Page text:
So despite Morrison’s claims the fund will provide “transparency about what it really costs to run Medicare”, Medicare funding will actually be less transparent.
What does the fund guarantee?
The government probably hopes the Medicare Guarantee Fund will be its armour against a revised Mediscare campaign, like the one Labor ran before the 2016 election. The word “guarantee” linked with “Medicare” sounds good, costs nothing and does not bind the government in any way. But it may be enough to ward off the Mediscare vampires.
Mediscare resonated in 2016 because of the 2014 budget decisions. These were seen as a breach of trust as they were policies that had been explicitly ruled out in the previous election campaign.
The controversial 2014 budget proposals aimed to reduce Commonwealth expenditure by shifting costs onto consumers and onto states. One way of doing this was through co-payments that required patients to make an out-of-pocket payment when they see a doctor.
Another cost-shifting policy was the Medicare rebate freeze, which froze MBS rebates for visits to doctors at 2013 levels, despite inflation since then which has been tracking at around 2% a year. Since rebates are also paid to consumers, this was another example of a consumer cost shift, although the burden of this strategy probably fell on providers, particularly general practitioners.
Some of the 2014 changes (like the co-payment) required legislation to implement, while others (like the rebate freeze) could be implemented by administrative action without requiring parliamentary approval.
Importantly, none of the changes that required legislation were successful. The only changes in the 2014 budget that were eventually implemented were the ones that didn’t require legislation, such as the rebate freeze and draconian public hospital budget cuts. These tore up a previous agreement under which the Commonwealth matched cost increases in public hospitals.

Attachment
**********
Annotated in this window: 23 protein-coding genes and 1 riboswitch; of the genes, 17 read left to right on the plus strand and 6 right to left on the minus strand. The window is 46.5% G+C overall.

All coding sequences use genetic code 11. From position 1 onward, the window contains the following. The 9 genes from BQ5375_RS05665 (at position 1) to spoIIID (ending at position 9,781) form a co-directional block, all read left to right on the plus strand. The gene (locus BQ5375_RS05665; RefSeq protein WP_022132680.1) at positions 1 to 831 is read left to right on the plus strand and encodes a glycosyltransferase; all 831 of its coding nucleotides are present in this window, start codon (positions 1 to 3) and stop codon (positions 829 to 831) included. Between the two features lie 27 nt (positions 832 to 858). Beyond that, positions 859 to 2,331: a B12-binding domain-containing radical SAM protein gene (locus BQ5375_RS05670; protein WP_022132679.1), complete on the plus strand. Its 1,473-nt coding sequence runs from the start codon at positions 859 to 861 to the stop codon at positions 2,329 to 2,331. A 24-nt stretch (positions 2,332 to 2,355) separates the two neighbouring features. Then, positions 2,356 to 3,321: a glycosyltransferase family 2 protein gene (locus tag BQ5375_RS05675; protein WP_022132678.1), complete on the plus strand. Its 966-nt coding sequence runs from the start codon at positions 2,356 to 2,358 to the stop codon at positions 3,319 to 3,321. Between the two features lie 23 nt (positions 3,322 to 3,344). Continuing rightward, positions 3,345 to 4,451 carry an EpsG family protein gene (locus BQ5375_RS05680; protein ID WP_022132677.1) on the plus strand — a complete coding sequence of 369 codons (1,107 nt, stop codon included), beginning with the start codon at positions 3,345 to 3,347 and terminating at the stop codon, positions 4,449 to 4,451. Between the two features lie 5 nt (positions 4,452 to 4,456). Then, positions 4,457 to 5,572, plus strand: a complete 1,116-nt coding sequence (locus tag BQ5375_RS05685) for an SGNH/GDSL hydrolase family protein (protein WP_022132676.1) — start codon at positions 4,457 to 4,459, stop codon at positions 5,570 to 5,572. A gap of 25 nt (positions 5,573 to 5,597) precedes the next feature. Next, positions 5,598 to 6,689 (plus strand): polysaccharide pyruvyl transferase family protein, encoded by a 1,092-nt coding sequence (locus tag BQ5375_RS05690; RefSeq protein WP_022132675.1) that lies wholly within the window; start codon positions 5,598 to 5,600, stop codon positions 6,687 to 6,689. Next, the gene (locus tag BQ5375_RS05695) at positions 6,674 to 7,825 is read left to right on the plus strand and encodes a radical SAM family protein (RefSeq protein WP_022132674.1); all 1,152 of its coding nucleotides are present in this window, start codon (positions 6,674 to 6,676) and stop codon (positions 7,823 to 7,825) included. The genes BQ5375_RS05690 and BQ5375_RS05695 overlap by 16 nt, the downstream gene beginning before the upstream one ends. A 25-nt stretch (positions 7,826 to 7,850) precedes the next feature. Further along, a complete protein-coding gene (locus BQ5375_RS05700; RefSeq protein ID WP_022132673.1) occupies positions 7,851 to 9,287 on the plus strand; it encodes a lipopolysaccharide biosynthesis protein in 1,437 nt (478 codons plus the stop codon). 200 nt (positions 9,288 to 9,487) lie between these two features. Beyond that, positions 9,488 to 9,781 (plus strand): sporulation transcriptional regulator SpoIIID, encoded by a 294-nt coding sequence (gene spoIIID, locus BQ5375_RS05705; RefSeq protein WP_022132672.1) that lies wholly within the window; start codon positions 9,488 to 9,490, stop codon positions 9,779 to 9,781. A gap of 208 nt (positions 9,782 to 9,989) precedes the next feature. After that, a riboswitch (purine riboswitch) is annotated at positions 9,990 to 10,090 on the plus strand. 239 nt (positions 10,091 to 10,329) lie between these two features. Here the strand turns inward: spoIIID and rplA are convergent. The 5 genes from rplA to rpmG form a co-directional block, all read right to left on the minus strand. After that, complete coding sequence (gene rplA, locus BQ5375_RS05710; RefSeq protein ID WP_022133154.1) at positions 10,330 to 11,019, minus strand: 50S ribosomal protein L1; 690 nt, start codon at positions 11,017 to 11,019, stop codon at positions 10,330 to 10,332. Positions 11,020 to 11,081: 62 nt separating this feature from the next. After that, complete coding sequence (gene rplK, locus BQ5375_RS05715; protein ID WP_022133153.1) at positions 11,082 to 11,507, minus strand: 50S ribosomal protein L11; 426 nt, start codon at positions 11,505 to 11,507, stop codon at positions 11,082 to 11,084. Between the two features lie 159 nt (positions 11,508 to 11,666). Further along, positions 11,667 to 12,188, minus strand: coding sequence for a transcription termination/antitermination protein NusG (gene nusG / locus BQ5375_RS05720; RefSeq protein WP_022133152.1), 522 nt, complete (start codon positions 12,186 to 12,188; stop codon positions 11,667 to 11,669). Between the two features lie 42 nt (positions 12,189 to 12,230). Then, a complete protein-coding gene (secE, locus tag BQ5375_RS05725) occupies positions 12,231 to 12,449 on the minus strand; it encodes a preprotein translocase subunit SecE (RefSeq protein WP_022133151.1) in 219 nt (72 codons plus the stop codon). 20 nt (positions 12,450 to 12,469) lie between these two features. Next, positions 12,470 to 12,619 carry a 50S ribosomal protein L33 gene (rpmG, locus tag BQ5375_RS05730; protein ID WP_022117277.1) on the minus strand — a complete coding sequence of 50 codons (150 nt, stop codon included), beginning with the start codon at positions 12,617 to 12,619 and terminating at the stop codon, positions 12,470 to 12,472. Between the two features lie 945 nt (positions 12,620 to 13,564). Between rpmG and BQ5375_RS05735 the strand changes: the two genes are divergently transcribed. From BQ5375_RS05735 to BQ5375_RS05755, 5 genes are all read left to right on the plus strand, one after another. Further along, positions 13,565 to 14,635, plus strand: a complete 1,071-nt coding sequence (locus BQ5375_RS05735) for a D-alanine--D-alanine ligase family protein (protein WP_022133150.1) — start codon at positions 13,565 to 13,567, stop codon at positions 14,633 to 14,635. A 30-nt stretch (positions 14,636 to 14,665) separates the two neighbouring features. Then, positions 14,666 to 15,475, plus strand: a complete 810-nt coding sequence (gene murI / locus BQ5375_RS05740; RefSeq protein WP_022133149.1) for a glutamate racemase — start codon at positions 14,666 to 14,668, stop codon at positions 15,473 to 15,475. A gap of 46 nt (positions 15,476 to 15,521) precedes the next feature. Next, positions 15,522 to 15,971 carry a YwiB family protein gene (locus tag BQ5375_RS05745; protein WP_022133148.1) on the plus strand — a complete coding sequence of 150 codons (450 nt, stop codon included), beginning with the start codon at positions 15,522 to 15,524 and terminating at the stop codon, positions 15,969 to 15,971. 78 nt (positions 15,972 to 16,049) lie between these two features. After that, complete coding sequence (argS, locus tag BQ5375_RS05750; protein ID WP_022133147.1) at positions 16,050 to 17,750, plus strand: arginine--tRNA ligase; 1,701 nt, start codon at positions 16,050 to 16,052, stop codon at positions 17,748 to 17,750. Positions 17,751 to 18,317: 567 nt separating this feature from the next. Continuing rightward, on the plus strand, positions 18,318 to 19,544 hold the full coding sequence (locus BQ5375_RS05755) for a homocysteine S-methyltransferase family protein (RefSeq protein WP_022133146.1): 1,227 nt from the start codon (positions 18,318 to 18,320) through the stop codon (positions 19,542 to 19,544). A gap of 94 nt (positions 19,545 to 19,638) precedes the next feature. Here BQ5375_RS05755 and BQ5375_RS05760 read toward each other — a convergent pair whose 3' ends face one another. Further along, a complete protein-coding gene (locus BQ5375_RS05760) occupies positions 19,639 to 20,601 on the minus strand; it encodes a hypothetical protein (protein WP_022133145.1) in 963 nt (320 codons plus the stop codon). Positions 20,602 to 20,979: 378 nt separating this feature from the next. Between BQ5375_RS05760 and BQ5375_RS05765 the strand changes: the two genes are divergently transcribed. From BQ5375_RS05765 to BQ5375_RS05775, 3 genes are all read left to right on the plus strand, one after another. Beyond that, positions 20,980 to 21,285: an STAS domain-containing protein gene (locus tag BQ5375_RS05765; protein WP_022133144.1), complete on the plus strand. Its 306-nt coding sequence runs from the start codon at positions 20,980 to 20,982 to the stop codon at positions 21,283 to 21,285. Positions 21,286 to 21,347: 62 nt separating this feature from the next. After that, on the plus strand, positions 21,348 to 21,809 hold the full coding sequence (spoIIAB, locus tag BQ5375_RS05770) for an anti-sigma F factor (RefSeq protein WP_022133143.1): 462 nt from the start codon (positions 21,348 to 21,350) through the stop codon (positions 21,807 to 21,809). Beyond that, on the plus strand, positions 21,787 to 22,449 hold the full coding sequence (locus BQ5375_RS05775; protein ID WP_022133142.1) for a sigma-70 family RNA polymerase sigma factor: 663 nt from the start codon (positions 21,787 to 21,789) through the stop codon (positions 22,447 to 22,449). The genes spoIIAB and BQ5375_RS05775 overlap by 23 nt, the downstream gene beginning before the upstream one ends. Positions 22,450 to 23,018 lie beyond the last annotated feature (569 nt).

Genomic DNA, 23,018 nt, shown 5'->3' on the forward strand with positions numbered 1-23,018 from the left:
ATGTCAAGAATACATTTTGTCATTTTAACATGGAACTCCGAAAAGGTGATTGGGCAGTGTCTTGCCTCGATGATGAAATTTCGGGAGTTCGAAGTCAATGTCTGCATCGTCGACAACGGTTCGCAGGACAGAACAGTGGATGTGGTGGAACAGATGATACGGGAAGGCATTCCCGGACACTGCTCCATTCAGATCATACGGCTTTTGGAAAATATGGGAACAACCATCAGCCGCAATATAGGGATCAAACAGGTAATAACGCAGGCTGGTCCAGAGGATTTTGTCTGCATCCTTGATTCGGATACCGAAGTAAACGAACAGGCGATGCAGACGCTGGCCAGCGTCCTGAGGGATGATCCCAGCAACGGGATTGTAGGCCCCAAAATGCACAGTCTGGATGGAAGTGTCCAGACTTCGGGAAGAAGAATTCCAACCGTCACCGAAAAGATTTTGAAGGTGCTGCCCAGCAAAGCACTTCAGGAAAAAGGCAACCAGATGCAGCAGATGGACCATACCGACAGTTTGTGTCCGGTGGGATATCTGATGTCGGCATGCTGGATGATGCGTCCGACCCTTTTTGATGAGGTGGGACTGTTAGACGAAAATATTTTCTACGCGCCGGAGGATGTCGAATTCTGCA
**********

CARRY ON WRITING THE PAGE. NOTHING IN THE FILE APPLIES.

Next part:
Even these two measures have now been partially wound back – the hospital cuts before the 2016 election, and the rebate freeze in the 2017 budget.
What should a Medicare guarantee look like?
A Medicare guarantee worth its salt would be one that protects the public from the administrative assaults of the 2014 budget. This would involve enshrining in legislation the Commonwealth-state health care agreements – as well as the “partnership” payments, which are other Commonwealth grants to the states for health care – and introducing automatic indexation of Medicare rebates.
The Medicare Guarantee Fund as proposed in the 2017 budget does not do this. It provides no guarantee of policy stability, no guarantee of additional funding, and no guarantee that a future budget will not tear into the Medicare fabric in the way that characterised the 2014 debacle.
Author: Stephen Duckett Stephen Duckett is a Friend of The Conversation. Director, Health Program, Grattan Institute
This article originally appeared on The Conversation